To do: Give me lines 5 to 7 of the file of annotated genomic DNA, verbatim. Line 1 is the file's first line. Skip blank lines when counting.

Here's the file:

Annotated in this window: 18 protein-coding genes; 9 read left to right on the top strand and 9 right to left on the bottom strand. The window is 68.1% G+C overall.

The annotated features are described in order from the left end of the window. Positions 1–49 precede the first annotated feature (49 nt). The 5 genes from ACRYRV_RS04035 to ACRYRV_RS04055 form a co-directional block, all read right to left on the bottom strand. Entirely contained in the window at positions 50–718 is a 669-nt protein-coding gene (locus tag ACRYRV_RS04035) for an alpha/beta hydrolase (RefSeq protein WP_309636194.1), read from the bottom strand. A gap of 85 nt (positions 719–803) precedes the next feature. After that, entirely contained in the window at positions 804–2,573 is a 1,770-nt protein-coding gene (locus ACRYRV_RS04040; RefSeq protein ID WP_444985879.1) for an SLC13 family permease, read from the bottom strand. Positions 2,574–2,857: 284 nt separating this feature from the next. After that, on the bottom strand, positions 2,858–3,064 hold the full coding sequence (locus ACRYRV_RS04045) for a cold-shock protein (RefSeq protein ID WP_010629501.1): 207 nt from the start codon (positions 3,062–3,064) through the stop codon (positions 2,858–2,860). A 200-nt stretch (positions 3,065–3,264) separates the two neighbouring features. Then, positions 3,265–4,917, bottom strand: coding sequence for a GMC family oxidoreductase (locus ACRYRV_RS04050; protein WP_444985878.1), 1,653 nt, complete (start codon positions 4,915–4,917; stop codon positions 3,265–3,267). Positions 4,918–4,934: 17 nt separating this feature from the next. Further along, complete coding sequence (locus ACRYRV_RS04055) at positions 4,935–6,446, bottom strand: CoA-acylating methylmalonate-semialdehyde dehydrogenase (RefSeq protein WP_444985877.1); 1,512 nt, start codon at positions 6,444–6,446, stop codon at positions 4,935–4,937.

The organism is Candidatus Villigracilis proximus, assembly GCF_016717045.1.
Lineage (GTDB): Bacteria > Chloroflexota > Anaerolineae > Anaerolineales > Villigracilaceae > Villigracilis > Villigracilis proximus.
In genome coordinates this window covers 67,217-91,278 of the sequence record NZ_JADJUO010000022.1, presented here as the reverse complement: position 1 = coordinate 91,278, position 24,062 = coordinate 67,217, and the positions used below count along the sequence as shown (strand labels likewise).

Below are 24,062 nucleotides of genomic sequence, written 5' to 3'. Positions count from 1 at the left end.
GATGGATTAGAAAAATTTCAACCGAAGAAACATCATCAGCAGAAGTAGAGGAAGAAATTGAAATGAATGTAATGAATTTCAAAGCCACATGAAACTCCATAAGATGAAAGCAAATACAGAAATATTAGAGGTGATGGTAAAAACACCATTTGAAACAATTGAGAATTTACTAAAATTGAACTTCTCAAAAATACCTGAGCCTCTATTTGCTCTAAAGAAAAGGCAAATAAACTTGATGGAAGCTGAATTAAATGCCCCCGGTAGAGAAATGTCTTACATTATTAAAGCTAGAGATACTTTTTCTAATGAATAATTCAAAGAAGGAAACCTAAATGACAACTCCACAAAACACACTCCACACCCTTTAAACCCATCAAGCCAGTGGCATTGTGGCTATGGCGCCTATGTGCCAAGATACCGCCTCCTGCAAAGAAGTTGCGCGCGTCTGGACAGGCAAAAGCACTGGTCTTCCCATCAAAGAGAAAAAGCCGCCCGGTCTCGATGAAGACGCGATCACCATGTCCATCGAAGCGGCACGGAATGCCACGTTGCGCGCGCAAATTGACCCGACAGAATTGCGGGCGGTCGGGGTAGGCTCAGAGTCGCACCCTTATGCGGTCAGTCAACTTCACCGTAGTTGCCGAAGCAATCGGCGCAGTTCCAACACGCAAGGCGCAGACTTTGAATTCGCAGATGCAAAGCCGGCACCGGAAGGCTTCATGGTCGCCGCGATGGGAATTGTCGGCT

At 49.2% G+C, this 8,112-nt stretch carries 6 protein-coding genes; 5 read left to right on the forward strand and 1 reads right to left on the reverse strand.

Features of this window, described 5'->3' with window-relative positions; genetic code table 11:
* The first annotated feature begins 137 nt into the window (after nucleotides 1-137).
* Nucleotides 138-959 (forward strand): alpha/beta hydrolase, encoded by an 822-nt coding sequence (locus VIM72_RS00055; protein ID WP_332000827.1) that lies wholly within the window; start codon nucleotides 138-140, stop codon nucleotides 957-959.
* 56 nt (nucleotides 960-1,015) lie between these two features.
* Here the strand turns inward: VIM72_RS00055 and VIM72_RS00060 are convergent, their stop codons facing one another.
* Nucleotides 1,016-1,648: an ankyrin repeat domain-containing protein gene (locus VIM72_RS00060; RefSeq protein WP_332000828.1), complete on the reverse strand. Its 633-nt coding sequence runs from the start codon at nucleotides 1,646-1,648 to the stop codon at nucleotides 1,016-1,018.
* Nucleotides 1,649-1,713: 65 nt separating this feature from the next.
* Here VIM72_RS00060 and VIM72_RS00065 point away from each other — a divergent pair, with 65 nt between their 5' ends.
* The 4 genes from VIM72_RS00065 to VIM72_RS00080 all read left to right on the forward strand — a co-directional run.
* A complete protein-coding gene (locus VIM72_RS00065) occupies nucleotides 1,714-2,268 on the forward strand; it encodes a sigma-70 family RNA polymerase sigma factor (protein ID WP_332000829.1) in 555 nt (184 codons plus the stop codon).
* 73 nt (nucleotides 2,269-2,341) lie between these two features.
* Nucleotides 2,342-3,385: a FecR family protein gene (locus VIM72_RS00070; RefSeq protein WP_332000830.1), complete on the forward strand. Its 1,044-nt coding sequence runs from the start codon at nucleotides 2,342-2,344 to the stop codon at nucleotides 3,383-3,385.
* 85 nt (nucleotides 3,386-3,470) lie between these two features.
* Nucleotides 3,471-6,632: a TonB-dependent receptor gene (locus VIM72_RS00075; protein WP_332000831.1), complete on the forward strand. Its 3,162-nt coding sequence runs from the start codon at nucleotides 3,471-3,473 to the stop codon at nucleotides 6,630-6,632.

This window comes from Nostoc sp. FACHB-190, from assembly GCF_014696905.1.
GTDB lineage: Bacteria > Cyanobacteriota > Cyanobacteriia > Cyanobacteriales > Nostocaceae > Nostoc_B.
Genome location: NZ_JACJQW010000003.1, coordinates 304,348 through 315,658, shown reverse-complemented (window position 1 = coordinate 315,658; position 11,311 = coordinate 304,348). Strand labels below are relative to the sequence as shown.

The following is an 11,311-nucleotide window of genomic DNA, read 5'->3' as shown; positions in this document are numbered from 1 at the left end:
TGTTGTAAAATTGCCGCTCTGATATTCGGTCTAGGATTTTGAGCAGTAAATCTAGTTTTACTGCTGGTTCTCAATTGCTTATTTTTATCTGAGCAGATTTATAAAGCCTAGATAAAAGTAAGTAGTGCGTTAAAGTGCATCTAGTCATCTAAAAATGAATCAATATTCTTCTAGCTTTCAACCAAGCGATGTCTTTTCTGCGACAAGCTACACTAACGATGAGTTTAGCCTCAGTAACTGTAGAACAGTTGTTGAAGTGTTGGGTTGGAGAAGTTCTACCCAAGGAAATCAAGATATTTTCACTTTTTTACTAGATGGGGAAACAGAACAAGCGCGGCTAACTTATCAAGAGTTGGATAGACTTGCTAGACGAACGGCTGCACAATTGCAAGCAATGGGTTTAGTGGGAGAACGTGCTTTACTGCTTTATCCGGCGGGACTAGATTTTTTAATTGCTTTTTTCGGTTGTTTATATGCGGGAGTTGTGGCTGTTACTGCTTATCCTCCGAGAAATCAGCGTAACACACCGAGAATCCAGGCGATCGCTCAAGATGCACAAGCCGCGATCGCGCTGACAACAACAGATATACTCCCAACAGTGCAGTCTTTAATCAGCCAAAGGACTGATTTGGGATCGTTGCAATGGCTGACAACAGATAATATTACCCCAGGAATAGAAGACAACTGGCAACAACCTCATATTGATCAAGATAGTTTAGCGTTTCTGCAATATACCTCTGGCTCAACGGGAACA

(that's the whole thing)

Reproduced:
In genome coordinates this window covers 67,217-91,278 of the sequence record NZ_JADJUO010000022.1, presented here as the reverse complement: position 1 = coordinate 91,278, position 24,062 = coordinate 67,217, and the positions used below count along the sequence as shown (strand labels likewise).

Below are 24,062 nucleotides of genomic sequence, written 5' to 3'. Positions count from 1 at the left end.
GATGGATTAGAAAAATTTCAACCGAAGAAACATCATCAGCAGAAGTAGAGGAAGAAATTGAAATGAATGTAATGAATTTCAAAGCCACATGAAACTCCATAAGATGAAAGCAAATACAGAAATATTAGAGGTGATGGTAAAAACACCATTTGAAACAATTGAGAATTTACTAAAATTGAACTTCTCAAAAATACCTGAGCCTCTATTTGCTCTAAAGAAAAGGCAAATAAACTTGATGGAAGCTGAATTAAATGCCCCCGGTAGAGAAATGTCTTACATTATTAAAGCTAGAGATACTTTTTCTAATGAATAATTCAAAGAAGGAAACCTAAATGACAACTCCACAAAACACACTCCACACCCTTTAAACCCATCAAGCCAGTGGCATTGTGGCTATGGCGCCTATGTGCCAAGATACCGCCTCCTGCAAAGAAGTTGCGCGCGTCTGGACAGGCAAAAGCACTGGTCTTCCCATCAAAGAGAAAAAGCCGCCCGGTCTCGATGAAGACGCGATCACCATGTCCATCGAAGCGGCACGGAATGCCACGTTGCGCGCGCAAATTGACCCGACAGAATTGCGGGCGGTCGGGGTAGGCTCAGAGTCGCACCCTTATGCGGTCAGTCAACTTCACCGTAGTTGCCGAAGCAATCGGCGCAGTTCCAACACGCAAGGCGCAGACTTTGAATTCGCAGATGCAAAGCCGGCACCGGAAGGCTTCATGGTCGCCGCGATGGGAATTGTCGGCT